Finally, male protagonists and dads take center stage in TV drama | Inquirer Entertainment

Finally, male protagonists and dads take center stage in TV drama

/ 12:02 AM December 10, 2014

Zanjoe Marudo and Jana Agoncillo in “Dream Dad”

Zanjoe Marudo and Jana Agoncillo in “Dream Dad”

Most of the time, TV drama shows are focused on their female protagonists since the program type’s viewership is thought to be principally female. This season, however, it’s instructive to note that the male of the species is getting more of the attention and focus.

Examples include the straying husband Dingdong Dantes portrayed in “Ang Dalawang Mrs. Real,” which Jason Abalos is currently more or less reprising in “Two Wives.” In addition, “Hiram na Alaala” is fixated on Dennis Trillo’s psychologically shattered character, and “Bagito” is all about a male teenager who gets much more than he bargained for when he gets a girl pregnant.


This is a welcome development on the local TV scene because it partially neutralizes our teleseryes’ strong bias in favor of female protagonists.


Viewed even more specifically, this pro-male trend highlights the greater importance and focus currently being given to father characters. At the moment, aside from “Bagito’s” “teen male dad” focus, another new show even more forthrightly declares its own “fatherly” bias by way of its chosen title, “Dream Dad.”

Nash Aguas (left) and Alexa Ilacad in “Bagito”

Nash Aguas (left) and Alexa Ilacad in “Bagito”

And, let’s not forget that the huge, long-running hit “Be Careful With My Heart” was anchored on the fulfillment of female viewers’ “fantasticating” search for the “perfect” (handsome, mature, kind, responsible, wealthy) husband!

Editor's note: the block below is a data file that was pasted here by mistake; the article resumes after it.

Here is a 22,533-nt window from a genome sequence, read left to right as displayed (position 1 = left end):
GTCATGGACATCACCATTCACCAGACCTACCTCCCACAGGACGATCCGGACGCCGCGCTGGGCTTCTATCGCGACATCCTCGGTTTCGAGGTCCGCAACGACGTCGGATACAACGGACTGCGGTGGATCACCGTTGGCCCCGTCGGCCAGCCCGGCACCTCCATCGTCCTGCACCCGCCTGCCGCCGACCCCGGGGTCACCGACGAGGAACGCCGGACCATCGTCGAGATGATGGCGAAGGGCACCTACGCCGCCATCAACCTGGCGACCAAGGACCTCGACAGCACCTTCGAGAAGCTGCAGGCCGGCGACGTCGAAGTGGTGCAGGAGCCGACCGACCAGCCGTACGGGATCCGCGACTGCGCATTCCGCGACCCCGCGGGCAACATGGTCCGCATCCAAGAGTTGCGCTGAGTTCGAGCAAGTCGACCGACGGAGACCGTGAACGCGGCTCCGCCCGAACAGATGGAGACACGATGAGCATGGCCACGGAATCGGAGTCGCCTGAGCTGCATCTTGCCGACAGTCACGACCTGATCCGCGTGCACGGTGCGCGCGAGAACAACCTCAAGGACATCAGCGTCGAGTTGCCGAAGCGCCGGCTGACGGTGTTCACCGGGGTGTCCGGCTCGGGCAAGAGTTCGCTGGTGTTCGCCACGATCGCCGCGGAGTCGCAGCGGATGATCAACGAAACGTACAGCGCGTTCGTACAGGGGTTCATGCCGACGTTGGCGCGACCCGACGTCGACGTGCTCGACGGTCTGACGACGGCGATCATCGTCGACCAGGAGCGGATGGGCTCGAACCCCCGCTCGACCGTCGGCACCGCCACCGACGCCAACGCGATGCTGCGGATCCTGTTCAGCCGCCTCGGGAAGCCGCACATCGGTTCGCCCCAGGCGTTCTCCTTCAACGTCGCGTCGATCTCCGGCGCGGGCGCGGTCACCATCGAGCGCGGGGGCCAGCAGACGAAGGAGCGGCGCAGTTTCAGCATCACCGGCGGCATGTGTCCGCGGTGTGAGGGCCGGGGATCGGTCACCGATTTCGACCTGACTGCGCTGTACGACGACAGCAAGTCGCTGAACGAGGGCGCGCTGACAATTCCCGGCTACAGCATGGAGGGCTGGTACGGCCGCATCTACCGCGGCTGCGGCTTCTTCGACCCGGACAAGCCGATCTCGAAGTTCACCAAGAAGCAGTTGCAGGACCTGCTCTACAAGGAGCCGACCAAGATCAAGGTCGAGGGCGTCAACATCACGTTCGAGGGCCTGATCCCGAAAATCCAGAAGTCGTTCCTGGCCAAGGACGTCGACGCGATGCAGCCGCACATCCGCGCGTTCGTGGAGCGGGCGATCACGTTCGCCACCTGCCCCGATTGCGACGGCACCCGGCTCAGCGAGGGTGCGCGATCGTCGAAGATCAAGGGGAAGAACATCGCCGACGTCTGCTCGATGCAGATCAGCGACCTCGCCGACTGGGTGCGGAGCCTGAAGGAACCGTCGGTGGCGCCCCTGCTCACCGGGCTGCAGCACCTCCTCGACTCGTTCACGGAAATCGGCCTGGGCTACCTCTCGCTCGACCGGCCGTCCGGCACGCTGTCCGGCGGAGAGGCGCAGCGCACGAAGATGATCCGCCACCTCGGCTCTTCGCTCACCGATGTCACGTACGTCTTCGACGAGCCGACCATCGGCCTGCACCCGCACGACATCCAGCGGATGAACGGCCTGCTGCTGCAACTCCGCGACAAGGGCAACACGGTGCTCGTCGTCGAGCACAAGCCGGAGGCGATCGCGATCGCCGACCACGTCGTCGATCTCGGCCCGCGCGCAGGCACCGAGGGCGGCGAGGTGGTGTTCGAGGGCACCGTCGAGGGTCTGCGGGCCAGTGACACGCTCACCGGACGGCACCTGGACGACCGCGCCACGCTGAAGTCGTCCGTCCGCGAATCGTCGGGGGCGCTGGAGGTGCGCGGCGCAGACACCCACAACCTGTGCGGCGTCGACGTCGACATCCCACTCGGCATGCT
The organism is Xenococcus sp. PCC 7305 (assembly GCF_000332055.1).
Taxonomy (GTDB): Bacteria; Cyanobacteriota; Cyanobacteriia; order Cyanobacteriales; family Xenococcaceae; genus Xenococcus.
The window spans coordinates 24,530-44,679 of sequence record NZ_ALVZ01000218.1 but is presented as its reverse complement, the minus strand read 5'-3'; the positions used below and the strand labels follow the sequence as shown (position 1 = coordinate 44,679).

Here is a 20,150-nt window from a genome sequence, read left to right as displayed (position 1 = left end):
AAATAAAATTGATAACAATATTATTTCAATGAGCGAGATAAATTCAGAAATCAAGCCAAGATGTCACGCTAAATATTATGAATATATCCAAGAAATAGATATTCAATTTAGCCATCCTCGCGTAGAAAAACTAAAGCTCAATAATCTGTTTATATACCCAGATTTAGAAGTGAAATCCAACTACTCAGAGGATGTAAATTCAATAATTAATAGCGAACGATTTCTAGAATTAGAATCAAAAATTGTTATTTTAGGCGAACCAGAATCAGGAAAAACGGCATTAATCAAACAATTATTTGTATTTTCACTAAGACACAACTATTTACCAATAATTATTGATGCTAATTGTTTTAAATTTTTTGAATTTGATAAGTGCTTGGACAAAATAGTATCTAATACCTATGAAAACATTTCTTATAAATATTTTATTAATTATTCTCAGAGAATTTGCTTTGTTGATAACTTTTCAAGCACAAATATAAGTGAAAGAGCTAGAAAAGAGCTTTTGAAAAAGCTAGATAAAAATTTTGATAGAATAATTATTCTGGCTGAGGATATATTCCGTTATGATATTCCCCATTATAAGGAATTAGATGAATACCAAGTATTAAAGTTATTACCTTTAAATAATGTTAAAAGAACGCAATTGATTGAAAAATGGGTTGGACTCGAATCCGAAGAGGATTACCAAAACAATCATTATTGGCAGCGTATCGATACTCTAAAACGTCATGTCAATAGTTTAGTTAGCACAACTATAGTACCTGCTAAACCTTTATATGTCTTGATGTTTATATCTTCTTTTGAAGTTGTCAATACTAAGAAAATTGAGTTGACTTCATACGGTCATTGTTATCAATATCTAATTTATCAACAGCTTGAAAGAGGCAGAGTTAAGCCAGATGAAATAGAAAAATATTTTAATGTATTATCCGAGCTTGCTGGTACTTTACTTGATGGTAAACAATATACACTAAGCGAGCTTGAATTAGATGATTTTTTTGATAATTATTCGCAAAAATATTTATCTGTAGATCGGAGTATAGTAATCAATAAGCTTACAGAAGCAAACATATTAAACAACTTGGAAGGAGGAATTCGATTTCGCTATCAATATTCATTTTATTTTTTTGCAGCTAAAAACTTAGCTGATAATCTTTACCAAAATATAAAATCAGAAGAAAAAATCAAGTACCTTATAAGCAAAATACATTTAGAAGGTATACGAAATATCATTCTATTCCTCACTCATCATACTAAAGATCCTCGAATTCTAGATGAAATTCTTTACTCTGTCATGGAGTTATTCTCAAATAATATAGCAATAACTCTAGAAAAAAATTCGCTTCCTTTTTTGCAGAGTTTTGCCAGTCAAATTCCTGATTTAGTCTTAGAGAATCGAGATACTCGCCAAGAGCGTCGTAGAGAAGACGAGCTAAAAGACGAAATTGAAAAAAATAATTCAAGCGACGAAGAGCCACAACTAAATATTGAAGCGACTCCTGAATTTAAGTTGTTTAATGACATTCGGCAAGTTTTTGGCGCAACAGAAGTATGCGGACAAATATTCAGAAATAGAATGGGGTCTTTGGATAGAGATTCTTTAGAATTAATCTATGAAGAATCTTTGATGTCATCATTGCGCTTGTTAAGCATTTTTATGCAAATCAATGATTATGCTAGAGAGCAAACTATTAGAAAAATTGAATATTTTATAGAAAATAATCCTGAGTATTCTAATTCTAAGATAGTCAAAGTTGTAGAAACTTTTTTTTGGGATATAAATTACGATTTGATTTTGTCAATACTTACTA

(The fact that “Dream Dad” has similarly declared its own “illusionary” intentions only further underscores its desire to mine “Be Careful’s” same thematic mother lode in terms of popular and profitable wish fulfillment!)

Seen in this comparative light, “Be Careful” and “Dream Dad” are direct opposites on point of intersections to “Bagito,” which stresses a realistic look at the difficulties of unplanned fatherhood, in radical contrast to women’s facile fantasy of ending up with not just the perfect, but the pluperfect dad!

All the more reason for viewers to value the teen-dad series, and hope that other new shows will opt to be similarly real, as opposed to idealized.

Why this increased emphasis on father roles? Aside from the escapist, wish-fulfillment proclivities and motives already exposed, a positive factor could be that the overexploited cliché of the loving and sacrificial mother has been done, not just to death, but to extinction!


Due importance

So, to keep viewers interested, new themes and protagonists have to be explored—and real dads are among the most blithely neglected characters around, so it’s high time that they be given due importance.

Belated though it may be, this retroactive focus is definitely better than a continuing “deadma” treatment of dads on TV drama shows. If dads’ stories are dramatized more realistically, they can finally be appreciated as more than just breadwinners on the one hand, and trouble-makers and absent fathers on the other!

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Even more pertinently, male viewers will be able to see themselves being depicted not just as expedient or negative clichés, so they will be motivated to do a better job as fathers in the real sense of the word, in their own, off-cam lives!

TAGS: Dennis Trillo, Dingdong Dantes, Nash Aguas, Teleserye, Television, TV drama

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